“Any questions?” -- an opportunity that too few candidates take advantage of to learn more about an employer and the role they’re hoping to get. Interviews are a two-way street: a chance for interviewers to learn about your background, skills, and experiences, and a chance for you to determine whether this role is the right fit for you. Also, asking thoughtful questions lets interviewers know that you’ve prepared and that you’re interested -- interested in learning more about them, more about the role, and more about the company.
Without a doubt, “what’s your greatest weakness?” is an interview question I’ve never really liked, as a recruiter, a career coach, or a candidate. Most job seekers think it’s a trick question and have no clue how to prepare for it, and most interviewers don’t particularly know what they’re hoping to learn from the fluffy answers they typically receive.
It’s April...spring is (allegedly) here, and my schedule is packed. Filled to the brim with career coaching appointments with college seniors preparing to graduate next month, and FREAKING OUT about not having a full-time job yet. Some have career interests that are waaaaaay too narrow, some are open to anything and everything (so they say), and others have not submitted one application yet.
In my day job, I have the pleasure of coaching undergraduate business school students during the career exploration journey that is college. I’ve witnessed firsthand the ups and downs of the first full-time job search experience, and have also been able to gather and share helpful pieces of advice with seniors on the cusp of entering the so-called “real world.” Here are the 5 pieces of advice that I share most often with graduating seniors -- advice that job seeking professionals can absolutely use as well!
Do you hate your job? Well, you’re not alone. According to a 2017 Gallup poll, roughly 70% of American employees are either disengaged with their current role or find it to be a source of frustration rather than fulfillment.
So what should you do? I have an important bit of advice: If you can help it, don’t jump ship just yet! Be strategic about your next career move. In today’s post, I’ll talk through some initial steps you should take to search for and find a more fulfilling job when you realize that your current position is NOT for you.
Recruiters and hiring managers are notoriously speedy resume scanners. Do you know what story your resume is telling them? Obviously, you can (and should) read and compare your resume to the job descriptions of the roles you’re applying for to ensure that you’ve positioned yourself as a strong fit; however, a fun and different way to confirm that your resume’s overall message is coming across clearly is by creating your very own resume word cloud!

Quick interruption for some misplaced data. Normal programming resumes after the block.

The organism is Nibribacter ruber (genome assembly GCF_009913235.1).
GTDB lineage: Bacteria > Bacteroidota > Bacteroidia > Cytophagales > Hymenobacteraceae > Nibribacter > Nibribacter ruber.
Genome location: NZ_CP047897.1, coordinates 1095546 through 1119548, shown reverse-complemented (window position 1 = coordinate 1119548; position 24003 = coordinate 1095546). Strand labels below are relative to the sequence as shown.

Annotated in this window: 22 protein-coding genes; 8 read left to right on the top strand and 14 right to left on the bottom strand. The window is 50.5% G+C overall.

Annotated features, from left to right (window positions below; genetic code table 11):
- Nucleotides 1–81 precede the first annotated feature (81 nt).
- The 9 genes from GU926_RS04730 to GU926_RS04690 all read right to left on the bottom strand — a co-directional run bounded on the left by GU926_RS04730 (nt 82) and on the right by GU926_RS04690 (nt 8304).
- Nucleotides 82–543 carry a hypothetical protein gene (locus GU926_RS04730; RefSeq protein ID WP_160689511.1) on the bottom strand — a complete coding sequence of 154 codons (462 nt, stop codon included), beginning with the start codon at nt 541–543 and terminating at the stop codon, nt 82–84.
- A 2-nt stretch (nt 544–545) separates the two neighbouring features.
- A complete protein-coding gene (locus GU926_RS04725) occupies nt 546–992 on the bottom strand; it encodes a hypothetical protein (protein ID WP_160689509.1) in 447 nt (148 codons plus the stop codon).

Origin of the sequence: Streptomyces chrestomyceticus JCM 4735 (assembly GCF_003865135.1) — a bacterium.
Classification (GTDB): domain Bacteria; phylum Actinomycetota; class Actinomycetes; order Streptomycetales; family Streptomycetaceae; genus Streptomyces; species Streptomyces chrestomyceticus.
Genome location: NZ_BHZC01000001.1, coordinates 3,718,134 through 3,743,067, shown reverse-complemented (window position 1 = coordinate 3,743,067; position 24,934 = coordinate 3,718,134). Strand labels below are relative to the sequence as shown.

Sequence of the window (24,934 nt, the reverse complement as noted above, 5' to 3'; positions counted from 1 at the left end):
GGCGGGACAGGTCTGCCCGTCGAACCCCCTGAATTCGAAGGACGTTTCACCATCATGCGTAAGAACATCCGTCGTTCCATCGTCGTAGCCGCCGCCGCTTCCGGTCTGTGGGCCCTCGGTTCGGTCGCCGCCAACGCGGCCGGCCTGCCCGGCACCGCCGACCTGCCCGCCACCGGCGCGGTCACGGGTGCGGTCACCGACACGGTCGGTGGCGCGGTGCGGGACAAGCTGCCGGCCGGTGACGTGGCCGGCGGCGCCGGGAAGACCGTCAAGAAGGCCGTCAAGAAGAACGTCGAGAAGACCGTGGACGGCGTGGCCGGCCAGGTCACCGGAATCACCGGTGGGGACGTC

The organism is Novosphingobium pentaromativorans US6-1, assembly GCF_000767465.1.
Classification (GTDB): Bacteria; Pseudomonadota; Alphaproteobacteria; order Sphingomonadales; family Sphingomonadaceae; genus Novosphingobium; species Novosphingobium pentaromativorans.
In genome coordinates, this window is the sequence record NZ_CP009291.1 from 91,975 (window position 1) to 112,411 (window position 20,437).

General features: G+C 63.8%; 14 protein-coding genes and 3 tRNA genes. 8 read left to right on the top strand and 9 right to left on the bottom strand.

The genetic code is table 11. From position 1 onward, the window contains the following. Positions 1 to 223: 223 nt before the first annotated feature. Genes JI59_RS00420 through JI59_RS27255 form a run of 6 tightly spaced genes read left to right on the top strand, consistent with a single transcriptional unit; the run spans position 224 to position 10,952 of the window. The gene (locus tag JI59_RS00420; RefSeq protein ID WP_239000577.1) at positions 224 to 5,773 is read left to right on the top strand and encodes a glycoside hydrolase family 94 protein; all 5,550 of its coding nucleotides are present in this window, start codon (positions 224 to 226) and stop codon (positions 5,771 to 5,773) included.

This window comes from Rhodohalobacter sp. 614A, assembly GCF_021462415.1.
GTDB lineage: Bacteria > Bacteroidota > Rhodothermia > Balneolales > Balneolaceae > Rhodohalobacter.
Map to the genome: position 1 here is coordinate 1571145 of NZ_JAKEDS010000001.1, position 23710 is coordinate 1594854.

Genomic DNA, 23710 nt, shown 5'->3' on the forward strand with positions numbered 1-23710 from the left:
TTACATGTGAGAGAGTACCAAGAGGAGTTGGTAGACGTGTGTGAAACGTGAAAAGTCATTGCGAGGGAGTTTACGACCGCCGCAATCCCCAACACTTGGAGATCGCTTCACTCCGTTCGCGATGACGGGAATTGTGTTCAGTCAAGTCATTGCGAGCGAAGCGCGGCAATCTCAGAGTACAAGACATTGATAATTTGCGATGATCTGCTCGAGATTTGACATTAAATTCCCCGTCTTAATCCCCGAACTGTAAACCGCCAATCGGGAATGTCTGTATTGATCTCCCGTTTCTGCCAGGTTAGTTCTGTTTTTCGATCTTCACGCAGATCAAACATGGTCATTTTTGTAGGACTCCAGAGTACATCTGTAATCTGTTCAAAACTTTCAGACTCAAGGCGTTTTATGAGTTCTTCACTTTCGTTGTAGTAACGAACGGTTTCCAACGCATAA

Oh, bullet points. The most important parts of your resume and the toughest to write. I’m sure you’ve read articles and heard career development professionals spouting the same advice: “quantify your impact!” “highlight your results rather than your responsibilities!” “showcase your strengths!”
Well, guess what? I say the same thing! Because that’s the exact advice you need when writing your resume bullet points. Buuuuut, in this post, I’m going to show you HOW to do it -- with before and after examples, question prompts, and extra advice.
Sometimes, it feels like one of the hardest parts about finding a new job is actually FINDING job opportunities to apply for. As a former recruiter, I’m all about applying for jobs directly on company websites, as they’re generally one of the top 3 places internal recruiters and hiring managers look when searching for and evaluating candidates. Howeverrrrr, I do browse a number of different websites on a daily basis to check out new roles for myself, friends, family, students, and clients. Here are the top 5 websites I visit!
While “tell me about yourself” appears to be annoyingly open-ended, I’m here to provide you with a reality check as well as some structure for answering this common opening interview question: No, your interviewer doesn’t want to know your ENTIRE life story. And no, your interviewer doesn’t want to hear your resume repeated word-for-word.
Oh, resumes. So consequential, and yet not a day goes by when I don’t see at least one with errors that make my eye twitch -- a misspelled company name, disorganized dates, action verbs repeated 4-5x on one page.
For better or for worse, the resume is your first impression to potential employers, and an error-free resume allows recruiters and hiring managers to jump directly into your content -- learning more about you, your skills, and your experience.
Whether you’re looking to make a career move within the next 6-12 months, just browsing opportunistically, or ready to find a new job yesterday, take care of the job search basics first. Here are 6 important steps you should take to prepare for your next job search BEFORE sending out a single resume.